Editor’s note: The following guest opinion was first published Dec. 26 in The New-Review in Roseburg. It was brought to the editor’s attention by a Pilot reader and is published here with the permission of The News-Review and the author.
Lack of adequate funding has led to lack of adequate staffing which in turn has decreased the quality of care and level of services at the Veterans Affairs hospital in Roseburg. The Roseburg facility is labeled a hospital but has not been adequately funded. Last year the budget was about three quarters of a million short. I have been told that there is a much larger shortfall this year.
Working short staffed has led to significant problems. Numerous resignations have been occurring over the last several months. Many physicians have resigned their leadership positions and many nurses have left. The morale is quite low. A group of hospital employees formed an organization health committee which identified numerous areas of opportunity for change. But no significant results so far.
If you are a veteran in an ambulance, do not be surprised if your ambulance is told to go to Mercy Medical Center instead of the VA. Review of the last two months statistics from logs in the Emergency Department reveal an approximately 60 to 70 percent chance of diversion. Unfortunately you the veteran may be responsible for a significant portion of the bill due to this diversion.
Veterans deserve to be informed about the kind of care and the services available at the VA Roseburg. Surgical services have been diminished and gastroenterology coverage is at times sporadic. This has led to increased transfers. If you are hospitalized, your care during the day hours may be on par with the local community hospital. However, at night many of the services that are standard of care at community hospitals are significantly delayed at the Roseburg VA. For example, lab studies are drawn and sent to the Mercy lab at night. X-ray services are on call after day tour hours. Frequently there is only one physician at night providing care for the hospital, emergency department, psychiatric unit, and long term care unit. Many would argue that this is not safe.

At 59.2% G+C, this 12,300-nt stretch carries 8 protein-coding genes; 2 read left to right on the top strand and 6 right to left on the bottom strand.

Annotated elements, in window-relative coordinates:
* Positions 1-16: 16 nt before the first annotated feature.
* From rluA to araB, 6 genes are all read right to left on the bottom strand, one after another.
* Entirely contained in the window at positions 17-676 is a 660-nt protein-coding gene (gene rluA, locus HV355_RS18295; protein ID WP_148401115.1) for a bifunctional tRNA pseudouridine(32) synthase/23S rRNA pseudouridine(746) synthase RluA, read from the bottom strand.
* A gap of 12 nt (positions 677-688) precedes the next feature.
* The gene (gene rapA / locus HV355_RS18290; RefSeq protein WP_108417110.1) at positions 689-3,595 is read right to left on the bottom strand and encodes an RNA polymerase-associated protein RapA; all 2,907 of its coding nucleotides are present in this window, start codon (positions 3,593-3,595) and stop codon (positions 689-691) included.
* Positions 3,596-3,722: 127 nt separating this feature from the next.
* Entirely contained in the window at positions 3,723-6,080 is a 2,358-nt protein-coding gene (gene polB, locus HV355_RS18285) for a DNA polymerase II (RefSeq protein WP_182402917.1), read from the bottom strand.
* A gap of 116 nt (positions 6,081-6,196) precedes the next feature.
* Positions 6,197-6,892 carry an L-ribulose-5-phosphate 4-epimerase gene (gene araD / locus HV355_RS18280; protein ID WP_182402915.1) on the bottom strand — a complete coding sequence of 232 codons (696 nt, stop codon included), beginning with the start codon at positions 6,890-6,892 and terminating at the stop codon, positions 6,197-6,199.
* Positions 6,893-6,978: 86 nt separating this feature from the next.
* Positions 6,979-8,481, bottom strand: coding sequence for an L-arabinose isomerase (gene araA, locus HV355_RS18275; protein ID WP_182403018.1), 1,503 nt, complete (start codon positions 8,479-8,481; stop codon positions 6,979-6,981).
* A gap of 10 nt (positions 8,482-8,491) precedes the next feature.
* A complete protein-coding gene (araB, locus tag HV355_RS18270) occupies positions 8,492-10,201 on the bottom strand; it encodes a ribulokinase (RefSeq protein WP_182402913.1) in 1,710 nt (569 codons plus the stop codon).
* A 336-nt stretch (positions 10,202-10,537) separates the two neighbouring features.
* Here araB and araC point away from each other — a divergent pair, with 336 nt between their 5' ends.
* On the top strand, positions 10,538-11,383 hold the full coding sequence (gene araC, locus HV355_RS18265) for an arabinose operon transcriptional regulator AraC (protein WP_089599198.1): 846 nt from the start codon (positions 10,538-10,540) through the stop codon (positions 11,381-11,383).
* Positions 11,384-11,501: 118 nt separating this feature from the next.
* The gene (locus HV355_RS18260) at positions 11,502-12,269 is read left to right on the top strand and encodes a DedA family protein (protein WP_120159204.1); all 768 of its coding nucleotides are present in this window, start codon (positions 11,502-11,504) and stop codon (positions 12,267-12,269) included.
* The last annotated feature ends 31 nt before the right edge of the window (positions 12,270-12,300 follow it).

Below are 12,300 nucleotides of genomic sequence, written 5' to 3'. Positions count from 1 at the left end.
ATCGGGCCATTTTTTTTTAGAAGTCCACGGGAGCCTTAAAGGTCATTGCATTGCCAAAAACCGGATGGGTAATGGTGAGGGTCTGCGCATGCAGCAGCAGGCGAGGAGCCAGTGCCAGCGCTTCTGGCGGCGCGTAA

There are a number of excellent physicians, nurses, and caring staff at the Roseburg VA. Employees have been frustrated in their attempts to make the VA Roseburg a better place. The combination of lack of funds and low employee morale significantly reduces effective recruiting efforts. Unfortunately, the VA regional leadership (VISN) is unwilling or unable to provide the funding required to adequately support this facility as a hospital.
If funding remains inadequate, maybe it is time to close the hospital aspects of VA Roseburg (inpatient beds, ICU, and Emergency Department) and convert to a completely ambulatory care center. The problem with this solution is that veterans would be more financially responsible for their hospital care unless they travel to Portland (which frequently is full). Maybe it is time to combine the VA hospitals with the private sector and have a system of universal health care coverage where everyone receives the same benefits as is the case with most every other industrialized country in the world.
Before more of these employees choose to work elsewhere, further reducing the quality of care … write your legislators or the VA director and let them know your thoughts. Veterans deserve better.
Charles S. Ross is a veteran and was director of the Emergency Department at the Roseburg Veterans Affairs Medical Center from November 2007 to July 31, 2008. He has been a practicing physician in Oregon for 31 years and a Roseburg resident for 11 years. He is board certified in emergency medicine and family practice. He now provides locum tenens coverage at the Roseburg VA, Three Rivers Community Hospital in Grants Pass and Bay Area Hospital in Coos Bay in addition to working part time at Evergreen Urgent Care in Roseburg.